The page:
Top 5 most-read stories: Parents frightened after message in elementary school bathroom; ex-deputy accuses jail’s health-care provider of negligence |

Top 5 most-read stories: Parents frightened after message in elementary school bathroom; ex-deputy accuses jail’s health-care provider of negligence

Staff Report

We’ve rounded up the top five most-read stories on from last week.

1.) Scrawled threat on Aspen Elementary School bathroom wall last week frightens parents

Some parents of Aspen Elementary School students said they are scared about sending their kids to school after a threatening message was written on the bathroom wall by a student last Thursday, Jan. 26. 

According to one parent of an elementary student, who wished to remain anonymous for the safety of their child, this is not the first offense from the child who wrote the message on the bathroom wall.

The message, which was left on the stall in one of the student bathrooms, was not directed toward any individual or group of people, according to an email Friday, Jan. 27, from Aspen School District Superintendent Dave Baugh.

Audrey Ryan

2.) Ex-deputy accuses Pitkin County jail’s health-care provider of negligence over assault, strangulation

A former Pitkin County deputy who was the victim of a violent attack by a jail inmate with a history of psychiatric episodes is suing a health-care provider for negligence over the incident. 

Deborah Kendrick’s lawsuit alleges Denver-based Correctional Health Partners, or CHP, failed to ensure that an inmate was treated with anti-psychotic medication he required each month. The inmate was “suffering from a psychotic episode due to a lack of proper medical care by defendant Correctional Health Partners” when he strangled Kendrick, the suit alleges.

The Jan. 27, 2021, experience placed a physical and psychological toll on Kendrick, who stepped down from her career of more than 25 years with the Sheriff’s Office that December, the suit said. She suffered from headaches and an injured neck as a result of the attack, undergoing months of physical therapy and medical attention, the suit said.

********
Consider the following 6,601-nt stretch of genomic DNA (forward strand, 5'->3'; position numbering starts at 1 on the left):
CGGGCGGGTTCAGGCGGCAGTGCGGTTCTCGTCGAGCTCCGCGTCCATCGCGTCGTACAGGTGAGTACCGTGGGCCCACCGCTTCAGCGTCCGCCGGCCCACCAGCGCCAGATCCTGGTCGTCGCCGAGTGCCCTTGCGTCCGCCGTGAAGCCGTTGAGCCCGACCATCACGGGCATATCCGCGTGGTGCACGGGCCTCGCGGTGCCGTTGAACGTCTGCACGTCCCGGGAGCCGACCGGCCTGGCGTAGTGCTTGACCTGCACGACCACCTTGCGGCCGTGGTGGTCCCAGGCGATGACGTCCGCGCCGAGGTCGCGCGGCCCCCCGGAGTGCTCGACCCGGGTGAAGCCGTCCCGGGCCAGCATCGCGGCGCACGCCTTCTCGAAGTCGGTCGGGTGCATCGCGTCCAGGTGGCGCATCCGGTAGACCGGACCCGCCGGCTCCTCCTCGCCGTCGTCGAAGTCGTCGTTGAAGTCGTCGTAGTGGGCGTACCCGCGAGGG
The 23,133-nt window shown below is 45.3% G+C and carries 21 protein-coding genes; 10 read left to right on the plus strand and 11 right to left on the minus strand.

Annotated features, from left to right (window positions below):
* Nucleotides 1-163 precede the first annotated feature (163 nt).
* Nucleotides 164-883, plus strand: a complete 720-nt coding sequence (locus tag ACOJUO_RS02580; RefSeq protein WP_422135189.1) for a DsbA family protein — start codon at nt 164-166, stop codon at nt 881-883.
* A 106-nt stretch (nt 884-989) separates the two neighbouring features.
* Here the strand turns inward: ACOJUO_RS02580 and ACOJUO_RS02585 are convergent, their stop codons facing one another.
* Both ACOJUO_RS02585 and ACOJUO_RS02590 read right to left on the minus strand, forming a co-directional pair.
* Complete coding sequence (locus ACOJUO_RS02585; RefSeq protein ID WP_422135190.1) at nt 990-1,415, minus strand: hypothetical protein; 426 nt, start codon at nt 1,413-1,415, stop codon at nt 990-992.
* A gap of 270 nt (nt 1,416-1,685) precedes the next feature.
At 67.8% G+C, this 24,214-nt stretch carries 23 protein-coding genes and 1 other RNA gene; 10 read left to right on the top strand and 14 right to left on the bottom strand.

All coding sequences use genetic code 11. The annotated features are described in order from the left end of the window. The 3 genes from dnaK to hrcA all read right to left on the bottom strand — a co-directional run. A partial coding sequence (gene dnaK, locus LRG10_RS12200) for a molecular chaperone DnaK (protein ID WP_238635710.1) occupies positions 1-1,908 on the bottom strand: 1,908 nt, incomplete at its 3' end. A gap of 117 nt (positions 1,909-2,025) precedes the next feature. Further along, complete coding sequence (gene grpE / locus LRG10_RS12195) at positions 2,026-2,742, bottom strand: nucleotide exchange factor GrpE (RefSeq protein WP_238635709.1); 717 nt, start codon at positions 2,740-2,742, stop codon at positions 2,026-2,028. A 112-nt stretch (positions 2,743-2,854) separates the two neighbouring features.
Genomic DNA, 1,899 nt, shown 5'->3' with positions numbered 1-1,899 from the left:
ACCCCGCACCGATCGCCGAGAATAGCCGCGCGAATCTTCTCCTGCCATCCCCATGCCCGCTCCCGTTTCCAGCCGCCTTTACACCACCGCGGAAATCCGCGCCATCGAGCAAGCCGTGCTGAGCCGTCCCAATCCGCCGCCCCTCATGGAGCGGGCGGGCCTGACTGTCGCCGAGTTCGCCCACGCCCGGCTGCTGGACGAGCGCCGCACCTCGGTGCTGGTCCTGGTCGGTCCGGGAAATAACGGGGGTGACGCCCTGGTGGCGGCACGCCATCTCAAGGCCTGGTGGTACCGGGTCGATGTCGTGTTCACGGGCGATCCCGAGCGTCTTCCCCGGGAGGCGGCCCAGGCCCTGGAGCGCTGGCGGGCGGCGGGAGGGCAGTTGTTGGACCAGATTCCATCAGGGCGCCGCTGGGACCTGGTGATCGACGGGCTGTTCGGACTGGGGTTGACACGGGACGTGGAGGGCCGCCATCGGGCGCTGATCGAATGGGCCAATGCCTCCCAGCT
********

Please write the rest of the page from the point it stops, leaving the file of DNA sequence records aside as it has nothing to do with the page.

Rick Carroll

3.) Sallinen lands on X Games halfpipe podium in debut, Ferreira crashes out

A local kid got on the X Games Aspen podium on Sunday night, but it wasn’t the one most people expected. Even Jon Sallinen didn’t think he’d be taking home a medal.

“It was a little loose — the whole comp was a little loose — with a lot of crashes and a lot of people not landing their runs. But I got two pretty OK runs down, and I stayed in third place somehow,” he said. “I thought (Aaron) Blunck was going to take it for that last run but somehow managed to get it, and I’m super, super stoked.”

In his X Games debut, Sallinen finished third in the men’s halfpipe skiing contest that closed out the festivities at Buttermilk, behind silver medalist Birk Irving of Winter Park and Nevada’s David Wise, who won Aspen gold for the fifth time.

Austin Colbert

4.) All remaining charges against Basalt chiropractor dropped

A district court judge Thursday dismissed the remaining criminal counts against the owner of a Basalt-based chiropractor office who had been under grand-jury indictment for allegedly cooperating with one of his massage therapists accused of sexually assaulting clients.

Dr. Dave Jensen, who was arrested in August on a 21-count indictment, no longer faces charges after the prosecution asked Eagle County District Judge Paul Dunkelman in a motion filed this week to throw out the case. Dunkelman responded with a written order dismissing the final charges. 

“He’s innocent, and the case was mishandled by the authorities from the beginning,” said Kate Stimson, a Denver defense lawyer for Jensen. “And, thankfully, it’s over for him, and he shares that feeling.”

Rick Carroll

5.) How a 1994 settlement determines what landlords charge Centennial tenants today

Tenants at the city’s oldest deed-restricted housing complex, Centennial Apartments, faced rent hikes as high as 30% in January that sent city, county, and APCHA officials into closed-door meetings with the relatively new landlord, Birge & Held.

At the center of the dispute is the interpretation of a 1994 settlement between Centennial ownership and local-government bodies that spells out how Centennial is permitted to raise rents. 

Back then, Centennial-Aspen II Limited Partnership — the original owner of the complex — sued Pitkin County, the Pitkin County commissioners, the city of Aspen, the Aspen City Council, the Aspen/Pitkin County Housing Authority, and APCHA Board of Directors to increase the rent limititations.

Josie Taris

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